Clyde Bellecourt fought for Native Americans, was civil rights leader

The state of Minnesota, and indeed the nation as a whole lost, what we believe was a great civil rights leader last week with the passing of Clyde Bellecourt.

Bellecourt, 85, was a co-founder of the American Indian Movement, more commonly known as AIM. He died Tuesday night after a battle with prostate cancer.

By definition, Bellecourt and AIM are controversial. AIM and its supporters engaged the federal government in a violent standoff in 1973 at Wounded Knee, in protest of the squalid conditions Native Americans then faced.

The intent of this writing is not to argue what happened at Wounded Knee. We would say for the record that engaging in gun battles with federal agents isn’t going to solve your problems. It’s only going to get people killed which is what happened there: Two Indians died and two federal agents were seriously wounded.

But what Bellecourt and AIM should be given credit for is demonstrating to the nation as a whole just how awful the Indians’ lot was.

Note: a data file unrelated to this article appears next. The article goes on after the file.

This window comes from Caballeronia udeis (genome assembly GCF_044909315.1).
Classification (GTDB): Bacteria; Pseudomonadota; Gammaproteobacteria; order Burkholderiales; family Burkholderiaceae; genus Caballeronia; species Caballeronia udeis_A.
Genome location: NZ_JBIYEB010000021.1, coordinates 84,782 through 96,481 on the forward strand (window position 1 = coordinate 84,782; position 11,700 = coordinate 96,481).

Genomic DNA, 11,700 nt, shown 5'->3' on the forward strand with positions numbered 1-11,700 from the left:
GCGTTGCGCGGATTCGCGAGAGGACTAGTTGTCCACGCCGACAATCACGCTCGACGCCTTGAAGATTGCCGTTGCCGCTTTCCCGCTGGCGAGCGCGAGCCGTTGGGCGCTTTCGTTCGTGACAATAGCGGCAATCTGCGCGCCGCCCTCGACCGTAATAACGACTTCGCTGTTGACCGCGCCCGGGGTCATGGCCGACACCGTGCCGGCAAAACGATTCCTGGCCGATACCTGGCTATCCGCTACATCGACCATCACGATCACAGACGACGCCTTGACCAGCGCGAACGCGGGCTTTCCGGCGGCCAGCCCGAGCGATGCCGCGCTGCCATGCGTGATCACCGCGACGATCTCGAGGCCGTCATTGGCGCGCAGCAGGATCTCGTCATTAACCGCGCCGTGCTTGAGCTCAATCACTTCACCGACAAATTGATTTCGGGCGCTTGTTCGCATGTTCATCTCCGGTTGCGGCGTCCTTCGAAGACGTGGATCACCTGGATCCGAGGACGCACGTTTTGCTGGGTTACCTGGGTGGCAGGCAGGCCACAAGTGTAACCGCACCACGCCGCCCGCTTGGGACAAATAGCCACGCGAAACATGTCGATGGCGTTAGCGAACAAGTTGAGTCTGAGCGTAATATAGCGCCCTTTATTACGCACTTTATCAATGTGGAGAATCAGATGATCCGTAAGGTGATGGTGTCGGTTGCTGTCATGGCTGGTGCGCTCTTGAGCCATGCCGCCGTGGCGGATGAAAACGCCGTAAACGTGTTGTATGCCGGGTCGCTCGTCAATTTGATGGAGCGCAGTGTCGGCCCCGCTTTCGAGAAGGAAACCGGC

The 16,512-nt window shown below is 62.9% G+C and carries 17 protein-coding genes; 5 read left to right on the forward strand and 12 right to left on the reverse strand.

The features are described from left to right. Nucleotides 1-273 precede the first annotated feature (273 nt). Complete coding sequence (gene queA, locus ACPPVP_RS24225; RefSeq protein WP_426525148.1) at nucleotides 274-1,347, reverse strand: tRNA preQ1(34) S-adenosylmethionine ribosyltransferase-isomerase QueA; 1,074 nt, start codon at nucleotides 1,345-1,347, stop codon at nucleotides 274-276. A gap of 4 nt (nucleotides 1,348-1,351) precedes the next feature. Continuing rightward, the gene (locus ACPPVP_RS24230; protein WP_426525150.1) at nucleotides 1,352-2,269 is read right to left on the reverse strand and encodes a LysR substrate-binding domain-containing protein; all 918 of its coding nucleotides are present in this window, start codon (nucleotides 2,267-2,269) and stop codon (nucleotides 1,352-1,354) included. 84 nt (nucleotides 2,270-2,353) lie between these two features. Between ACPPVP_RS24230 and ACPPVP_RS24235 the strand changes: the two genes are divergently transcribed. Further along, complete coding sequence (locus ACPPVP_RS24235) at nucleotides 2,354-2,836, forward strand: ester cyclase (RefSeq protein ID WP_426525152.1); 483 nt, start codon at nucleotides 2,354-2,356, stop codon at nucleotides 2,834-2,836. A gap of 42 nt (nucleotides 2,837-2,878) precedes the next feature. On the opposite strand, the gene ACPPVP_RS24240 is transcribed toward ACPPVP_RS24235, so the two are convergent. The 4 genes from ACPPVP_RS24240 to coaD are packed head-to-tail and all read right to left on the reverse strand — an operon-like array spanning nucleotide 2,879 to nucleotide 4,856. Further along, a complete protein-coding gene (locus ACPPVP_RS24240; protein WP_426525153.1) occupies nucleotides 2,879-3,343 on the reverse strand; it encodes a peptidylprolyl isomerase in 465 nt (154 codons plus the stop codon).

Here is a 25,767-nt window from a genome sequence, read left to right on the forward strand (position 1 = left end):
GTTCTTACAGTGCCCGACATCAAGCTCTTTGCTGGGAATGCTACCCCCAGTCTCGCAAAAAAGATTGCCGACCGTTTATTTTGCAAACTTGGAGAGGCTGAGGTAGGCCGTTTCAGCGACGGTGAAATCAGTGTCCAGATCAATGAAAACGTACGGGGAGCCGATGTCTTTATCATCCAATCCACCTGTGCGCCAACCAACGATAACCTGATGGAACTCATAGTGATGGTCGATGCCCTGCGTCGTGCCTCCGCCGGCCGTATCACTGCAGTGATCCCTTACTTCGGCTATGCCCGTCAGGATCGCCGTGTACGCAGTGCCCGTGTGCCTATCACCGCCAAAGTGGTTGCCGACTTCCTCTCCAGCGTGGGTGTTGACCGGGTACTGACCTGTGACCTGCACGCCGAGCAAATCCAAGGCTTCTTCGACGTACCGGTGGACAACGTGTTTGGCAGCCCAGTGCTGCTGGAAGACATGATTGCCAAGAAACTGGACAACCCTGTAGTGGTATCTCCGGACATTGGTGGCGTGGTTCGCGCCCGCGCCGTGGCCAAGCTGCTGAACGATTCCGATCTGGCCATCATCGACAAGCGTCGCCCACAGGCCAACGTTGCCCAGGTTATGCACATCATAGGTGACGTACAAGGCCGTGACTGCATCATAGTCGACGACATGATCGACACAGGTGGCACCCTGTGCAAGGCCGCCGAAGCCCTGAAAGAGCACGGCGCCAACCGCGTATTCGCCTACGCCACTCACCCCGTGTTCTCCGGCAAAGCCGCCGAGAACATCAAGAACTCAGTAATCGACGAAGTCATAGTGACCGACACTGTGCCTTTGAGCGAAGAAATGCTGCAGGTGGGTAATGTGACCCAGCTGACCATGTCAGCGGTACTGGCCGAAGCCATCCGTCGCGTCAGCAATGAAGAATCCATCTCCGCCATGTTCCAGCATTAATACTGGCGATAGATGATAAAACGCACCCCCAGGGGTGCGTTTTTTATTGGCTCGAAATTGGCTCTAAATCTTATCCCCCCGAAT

Keep in mind this was before Indian casino gaming changed everything. Unemployment was through the roof on reservations. Housing was horrible, there was a lack of medical care and substance abuse was rampant. Native American culture and religion had both taken a beating.

As a general proposition, what had been done to native peoples in this country was not less than criminal.

Bellecourt worked tirelessly against all of that. And he was successful. His death will mourned by many generations of Native Americans and a great many others, too.

Minnesota Lt. Governor Peggy Flanagan tweeted, “Today, we lost a civil rights leader who fought for more than a half century on behalf of Indigenous people in Minnesota and around the world. Indian Country benefited from Clyde Bellecourt’s activism — he cleared a path for so many of us.”

We couldn’t agree more.


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